But there are severe penalties for dealing and using cocaine at all. And generally speaking, those that deal cocaine are not upstanding citizens. The relationship between dealer and user is considered in this country, and for all I know most every other country in the world, to be inimical to the common good.
Should we consider the relationship between those who transfer a firearm to be universally corrosive to the public good as well?
Analogies regarding firearms are always hampered by the nature of the object itself. Every aspect of any gun facilitates its use for great harm or great good, depending on which way it's pointed, who's doing the pointing and why. So anti gunners frequently compare guns to prohibited substances and pro gunners compare them to safety equipment. The gun is the same, but the relationship between "pointer" and "pointee" is an endlessly fluctuating thing that defies easy definition. The same holds true for transfers of guns. The gun doesn't change, but the relationship between transferees depends on near uncounted factors that are beyond the control of those wishing to regulate them.
That's why exceptions are already understood for close family members and the Manchin/Toomey legislation focused on gun shows and internet sales. The underlying criteria was the nature of the relationship of transferees. If people know each other well enough to know whether or not one of them should have a gun, then it's none of the governments business what they transfer between themselves. But if it is just a chance meeting at a public event or an internet hookup, the assumption is that someone is trying to acquire a firearm for nefarious purposes. Unfortunately, people who know each other can transfer firearms for nefarious purposes, and people who would never dream of breaking the law can meet and complete a transfer who may have only met for five minutes. The law was trying to posit the potential for misuse based on intimacy without regard for the intent of the transferees, because it's impossible to do that. The issue always goes back to due process.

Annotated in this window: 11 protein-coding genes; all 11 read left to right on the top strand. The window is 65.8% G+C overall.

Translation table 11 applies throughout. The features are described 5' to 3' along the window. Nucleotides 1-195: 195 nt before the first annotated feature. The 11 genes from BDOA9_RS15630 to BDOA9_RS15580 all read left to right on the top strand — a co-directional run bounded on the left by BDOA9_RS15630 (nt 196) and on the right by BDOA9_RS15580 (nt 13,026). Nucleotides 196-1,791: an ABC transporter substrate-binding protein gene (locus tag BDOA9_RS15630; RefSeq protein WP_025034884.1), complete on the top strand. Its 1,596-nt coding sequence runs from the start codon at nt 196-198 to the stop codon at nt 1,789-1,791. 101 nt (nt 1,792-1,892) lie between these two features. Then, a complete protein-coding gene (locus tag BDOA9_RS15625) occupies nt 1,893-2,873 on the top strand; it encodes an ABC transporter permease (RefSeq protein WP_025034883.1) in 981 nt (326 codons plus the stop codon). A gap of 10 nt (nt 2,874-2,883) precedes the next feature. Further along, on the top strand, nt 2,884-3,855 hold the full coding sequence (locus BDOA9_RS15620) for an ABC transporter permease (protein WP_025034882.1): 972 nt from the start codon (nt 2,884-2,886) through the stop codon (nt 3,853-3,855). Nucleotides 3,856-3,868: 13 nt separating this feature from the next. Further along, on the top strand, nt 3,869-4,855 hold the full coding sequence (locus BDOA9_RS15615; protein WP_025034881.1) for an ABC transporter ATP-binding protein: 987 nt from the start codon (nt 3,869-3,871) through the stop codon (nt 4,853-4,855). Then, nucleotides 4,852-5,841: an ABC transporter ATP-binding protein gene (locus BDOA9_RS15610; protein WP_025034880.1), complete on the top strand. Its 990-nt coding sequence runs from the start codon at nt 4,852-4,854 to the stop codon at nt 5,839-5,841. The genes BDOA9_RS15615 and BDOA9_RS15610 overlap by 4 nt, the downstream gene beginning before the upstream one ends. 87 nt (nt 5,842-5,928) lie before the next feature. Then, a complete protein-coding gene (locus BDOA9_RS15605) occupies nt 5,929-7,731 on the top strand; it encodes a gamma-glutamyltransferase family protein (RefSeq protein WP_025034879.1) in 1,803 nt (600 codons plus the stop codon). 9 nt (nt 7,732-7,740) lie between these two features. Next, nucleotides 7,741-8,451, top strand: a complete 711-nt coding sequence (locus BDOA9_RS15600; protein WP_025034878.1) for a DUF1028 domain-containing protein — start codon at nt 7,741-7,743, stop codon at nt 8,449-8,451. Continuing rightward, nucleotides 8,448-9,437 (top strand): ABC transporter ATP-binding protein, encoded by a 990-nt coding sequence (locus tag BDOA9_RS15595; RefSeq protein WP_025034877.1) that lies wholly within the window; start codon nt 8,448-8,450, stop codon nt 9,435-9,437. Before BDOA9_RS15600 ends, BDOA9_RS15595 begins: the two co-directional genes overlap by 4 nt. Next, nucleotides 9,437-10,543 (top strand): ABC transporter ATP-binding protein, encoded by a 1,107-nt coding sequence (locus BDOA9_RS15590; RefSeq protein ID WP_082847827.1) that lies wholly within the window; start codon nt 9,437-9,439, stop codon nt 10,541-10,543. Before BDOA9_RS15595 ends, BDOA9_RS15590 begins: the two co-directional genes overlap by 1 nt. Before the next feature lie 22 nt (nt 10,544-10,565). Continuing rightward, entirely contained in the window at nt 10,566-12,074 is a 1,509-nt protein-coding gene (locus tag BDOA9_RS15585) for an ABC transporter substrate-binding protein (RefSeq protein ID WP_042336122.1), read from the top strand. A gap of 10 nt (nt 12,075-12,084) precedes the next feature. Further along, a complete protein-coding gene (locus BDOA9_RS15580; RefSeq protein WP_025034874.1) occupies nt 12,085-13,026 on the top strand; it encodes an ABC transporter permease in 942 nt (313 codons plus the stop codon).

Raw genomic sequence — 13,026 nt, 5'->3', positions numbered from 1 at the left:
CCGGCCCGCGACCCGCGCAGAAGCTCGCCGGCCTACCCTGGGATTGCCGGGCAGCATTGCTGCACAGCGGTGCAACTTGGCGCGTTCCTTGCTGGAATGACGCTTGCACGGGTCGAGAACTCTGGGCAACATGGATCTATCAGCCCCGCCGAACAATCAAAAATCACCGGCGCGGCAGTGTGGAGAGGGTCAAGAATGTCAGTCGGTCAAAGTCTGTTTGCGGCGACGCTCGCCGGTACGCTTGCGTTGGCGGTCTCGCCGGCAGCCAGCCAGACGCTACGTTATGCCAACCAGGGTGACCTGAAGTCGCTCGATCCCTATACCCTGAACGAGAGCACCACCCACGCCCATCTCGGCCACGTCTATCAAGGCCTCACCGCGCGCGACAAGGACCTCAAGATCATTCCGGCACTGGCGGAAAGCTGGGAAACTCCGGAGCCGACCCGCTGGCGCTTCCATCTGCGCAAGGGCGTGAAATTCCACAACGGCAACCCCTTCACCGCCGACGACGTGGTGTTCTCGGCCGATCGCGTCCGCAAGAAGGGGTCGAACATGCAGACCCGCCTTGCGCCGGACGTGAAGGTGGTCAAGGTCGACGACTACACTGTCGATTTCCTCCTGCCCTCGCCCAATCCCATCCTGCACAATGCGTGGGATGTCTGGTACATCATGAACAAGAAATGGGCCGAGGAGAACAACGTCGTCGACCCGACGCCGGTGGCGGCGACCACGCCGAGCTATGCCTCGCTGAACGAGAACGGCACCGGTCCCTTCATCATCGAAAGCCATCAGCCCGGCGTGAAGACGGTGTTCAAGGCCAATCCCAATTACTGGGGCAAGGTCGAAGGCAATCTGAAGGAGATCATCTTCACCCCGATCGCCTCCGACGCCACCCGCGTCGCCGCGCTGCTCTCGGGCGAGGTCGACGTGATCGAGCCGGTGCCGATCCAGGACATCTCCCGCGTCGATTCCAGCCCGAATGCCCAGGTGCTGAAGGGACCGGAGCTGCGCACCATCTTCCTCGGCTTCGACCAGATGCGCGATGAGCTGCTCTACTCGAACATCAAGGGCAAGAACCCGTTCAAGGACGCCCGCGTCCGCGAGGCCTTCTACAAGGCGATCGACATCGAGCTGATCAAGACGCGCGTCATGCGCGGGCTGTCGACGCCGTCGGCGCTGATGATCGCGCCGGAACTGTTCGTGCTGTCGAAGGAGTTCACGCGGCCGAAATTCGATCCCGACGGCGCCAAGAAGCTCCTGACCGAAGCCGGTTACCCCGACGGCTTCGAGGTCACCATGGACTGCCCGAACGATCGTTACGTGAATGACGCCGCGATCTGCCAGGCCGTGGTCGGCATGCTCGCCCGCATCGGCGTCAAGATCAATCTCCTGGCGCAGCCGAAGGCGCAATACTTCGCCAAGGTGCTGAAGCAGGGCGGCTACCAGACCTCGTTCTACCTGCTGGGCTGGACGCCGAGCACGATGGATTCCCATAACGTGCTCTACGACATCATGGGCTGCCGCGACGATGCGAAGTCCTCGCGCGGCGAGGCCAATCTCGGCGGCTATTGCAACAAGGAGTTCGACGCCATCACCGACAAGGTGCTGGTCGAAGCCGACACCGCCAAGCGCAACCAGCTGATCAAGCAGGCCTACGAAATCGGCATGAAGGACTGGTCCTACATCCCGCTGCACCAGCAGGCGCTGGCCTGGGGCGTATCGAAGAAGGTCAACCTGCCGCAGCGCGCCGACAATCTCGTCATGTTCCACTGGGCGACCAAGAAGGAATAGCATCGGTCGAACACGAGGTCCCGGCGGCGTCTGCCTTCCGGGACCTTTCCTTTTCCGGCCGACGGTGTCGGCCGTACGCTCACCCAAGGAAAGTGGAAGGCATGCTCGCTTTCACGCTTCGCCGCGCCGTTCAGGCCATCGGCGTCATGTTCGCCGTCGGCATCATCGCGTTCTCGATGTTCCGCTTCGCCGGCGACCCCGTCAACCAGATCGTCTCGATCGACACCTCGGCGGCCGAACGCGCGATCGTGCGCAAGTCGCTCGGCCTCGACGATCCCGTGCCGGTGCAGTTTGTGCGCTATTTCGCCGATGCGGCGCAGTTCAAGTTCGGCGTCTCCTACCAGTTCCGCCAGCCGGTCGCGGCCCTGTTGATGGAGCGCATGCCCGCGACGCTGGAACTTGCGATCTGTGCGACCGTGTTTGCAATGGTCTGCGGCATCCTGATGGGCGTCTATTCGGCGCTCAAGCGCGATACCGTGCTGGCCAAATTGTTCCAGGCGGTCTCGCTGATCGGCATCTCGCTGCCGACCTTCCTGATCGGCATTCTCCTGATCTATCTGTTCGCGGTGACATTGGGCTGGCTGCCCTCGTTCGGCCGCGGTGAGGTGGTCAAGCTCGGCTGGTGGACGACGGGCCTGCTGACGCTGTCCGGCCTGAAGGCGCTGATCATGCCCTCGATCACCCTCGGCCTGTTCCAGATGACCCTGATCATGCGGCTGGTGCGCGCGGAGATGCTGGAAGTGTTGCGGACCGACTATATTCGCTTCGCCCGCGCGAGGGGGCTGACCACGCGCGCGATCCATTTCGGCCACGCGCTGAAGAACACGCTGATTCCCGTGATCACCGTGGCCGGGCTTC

If the state wants to regulate the transfer of an object that has no universally understood inherent danger to the public good, it has to evaluate that danger using the intent of those possessing the object. That evaluation is very problematic without a previous record of malfeasance and due process to deny the transfer. Given the number of guns in the United States that are never used at all, much less the number of guns that are used for the wrong reasons, the infrastructure required to evaluate the relationships of people who transfer them seems to me to be an unnecessary invasion of privacy with almost non existent remedy for that invasion.